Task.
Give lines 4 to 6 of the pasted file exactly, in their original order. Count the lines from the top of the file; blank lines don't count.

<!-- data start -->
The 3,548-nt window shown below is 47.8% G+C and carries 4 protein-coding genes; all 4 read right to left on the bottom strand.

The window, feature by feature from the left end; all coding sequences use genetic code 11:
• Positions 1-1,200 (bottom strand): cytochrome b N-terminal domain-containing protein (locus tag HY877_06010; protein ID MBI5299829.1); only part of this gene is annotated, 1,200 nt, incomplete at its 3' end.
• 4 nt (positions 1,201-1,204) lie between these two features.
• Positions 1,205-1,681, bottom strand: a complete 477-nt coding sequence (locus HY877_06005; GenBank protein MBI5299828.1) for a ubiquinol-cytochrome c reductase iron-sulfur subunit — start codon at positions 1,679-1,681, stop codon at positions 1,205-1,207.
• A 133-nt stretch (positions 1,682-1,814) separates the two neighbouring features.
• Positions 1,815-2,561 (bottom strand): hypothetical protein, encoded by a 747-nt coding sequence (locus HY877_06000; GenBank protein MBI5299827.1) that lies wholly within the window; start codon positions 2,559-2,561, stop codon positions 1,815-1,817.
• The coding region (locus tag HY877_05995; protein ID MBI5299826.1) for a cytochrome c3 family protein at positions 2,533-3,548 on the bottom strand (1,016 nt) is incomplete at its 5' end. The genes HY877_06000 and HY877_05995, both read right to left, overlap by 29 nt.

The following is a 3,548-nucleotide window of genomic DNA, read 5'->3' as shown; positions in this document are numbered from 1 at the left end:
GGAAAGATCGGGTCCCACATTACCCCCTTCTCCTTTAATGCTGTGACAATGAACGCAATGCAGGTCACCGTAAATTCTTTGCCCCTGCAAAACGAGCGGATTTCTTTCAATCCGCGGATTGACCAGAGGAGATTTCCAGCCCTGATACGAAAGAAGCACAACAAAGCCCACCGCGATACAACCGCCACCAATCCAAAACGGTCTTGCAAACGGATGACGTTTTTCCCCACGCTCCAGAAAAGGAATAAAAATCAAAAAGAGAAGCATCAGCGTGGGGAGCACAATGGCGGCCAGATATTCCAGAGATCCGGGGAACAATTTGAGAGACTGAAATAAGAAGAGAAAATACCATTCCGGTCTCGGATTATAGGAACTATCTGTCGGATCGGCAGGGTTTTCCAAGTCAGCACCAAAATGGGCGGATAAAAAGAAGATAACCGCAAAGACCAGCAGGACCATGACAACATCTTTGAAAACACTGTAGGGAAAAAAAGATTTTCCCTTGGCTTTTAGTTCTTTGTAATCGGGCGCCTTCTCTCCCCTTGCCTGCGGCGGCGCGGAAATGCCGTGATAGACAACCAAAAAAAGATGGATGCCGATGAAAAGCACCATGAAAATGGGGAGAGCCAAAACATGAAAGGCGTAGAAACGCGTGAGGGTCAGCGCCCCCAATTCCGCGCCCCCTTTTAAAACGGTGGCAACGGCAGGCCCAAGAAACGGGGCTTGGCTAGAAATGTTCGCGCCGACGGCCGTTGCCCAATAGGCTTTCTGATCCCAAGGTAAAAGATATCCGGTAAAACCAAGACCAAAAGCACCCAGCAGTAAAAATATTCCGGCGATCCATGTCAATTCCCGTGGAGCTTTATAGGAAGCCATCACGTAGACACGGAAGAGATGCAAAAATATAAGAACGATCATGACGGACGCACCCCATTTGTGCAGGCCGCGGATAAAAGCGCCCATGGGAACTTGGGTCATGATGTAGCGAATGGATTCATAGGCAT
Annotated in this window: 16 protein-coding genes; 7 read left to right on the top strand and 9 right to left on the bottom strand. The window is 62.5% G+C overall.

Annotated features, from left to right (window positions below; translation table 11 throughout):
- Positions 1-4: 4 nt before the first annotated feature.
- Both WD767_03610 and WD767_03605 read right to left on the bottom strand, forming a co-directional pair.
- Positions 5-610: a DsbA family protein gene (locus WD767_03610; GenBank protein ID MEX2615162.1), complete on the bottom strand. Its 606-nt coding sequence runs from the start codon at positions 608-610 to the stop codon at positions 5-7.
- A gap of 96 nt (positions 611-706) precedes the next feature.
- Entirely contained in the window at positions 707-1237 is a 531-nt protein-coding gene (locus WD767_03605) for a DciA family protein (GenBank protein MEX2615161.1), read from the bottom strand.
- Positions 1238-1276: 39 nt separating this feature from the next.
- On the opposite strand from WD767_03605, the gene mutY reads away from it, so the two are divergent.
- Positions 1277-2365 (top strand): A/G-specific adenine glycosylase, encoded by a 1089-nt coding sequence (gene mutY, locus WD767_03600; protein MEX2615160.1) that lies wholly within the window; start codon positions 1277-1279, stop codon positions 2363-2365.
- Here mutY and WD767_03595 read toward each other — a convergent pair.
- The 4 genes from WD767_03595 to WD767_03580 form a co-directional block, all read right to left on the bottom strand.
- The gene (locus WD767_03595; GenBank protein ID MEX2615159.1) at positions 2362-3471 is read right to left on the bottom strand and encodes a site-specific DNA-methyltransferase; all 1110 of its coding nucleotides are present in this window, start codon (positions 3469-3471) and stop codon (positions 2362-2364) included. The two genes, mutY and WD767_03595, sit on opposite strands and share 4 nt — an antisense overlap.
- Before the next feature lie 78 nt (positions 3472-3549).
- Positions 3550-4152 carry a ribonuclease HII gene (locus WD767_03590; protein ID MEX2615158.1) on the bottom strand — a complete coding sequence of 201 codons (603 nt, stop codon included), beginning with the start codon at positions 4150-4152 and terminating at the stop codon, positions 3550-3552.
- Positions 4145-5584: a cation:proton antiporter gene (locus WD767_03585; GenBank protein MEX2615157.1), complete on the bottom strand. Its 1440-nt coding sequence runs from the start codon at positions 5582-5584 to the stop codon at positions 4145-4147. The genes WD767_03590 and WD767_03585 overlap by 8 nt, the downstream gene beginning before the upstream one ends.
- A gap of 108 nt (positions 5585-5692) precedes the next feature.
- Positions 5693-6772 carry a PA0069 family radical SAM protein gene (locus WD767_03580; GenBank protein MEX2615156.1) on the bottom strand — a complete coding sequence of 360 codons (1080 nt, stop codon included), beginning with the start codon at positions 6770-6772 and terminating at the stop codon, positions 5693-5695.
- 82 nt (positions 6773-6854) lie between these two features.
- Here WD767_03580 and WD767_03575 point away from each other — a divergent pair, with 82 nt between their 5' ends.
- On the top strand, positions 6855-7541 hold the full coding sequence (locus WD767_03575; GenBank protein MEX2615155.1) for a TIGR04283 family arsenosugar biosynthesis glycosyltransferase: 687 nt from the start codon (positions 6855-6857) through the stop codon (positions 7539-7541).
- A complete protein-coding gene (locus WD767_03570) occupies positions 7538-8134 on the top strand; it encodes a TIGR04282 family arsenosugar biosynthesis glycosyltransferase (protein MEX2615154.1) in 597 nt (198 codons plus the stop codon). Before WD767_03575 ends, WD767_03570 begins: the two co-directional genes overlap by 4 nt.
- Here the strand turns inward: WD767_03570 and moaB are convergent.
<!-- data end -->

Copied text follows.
• 4 nt (positions 1,201-1,204) lie between these two features.
• Positions 1,205-1,681, bottom strand: a complete 477-nt coding sequence (locus HY877_06005; GenBank protein MBI5299828.1) for a ubiquinol-cytochrome c reductase iron-sulfur subunit — start codon at positions 1,679-1,681, stop codon at positions 1,205-1,207.
• A 133-nt stretch (positions 1,682-1,814) separates the two neighbouring features.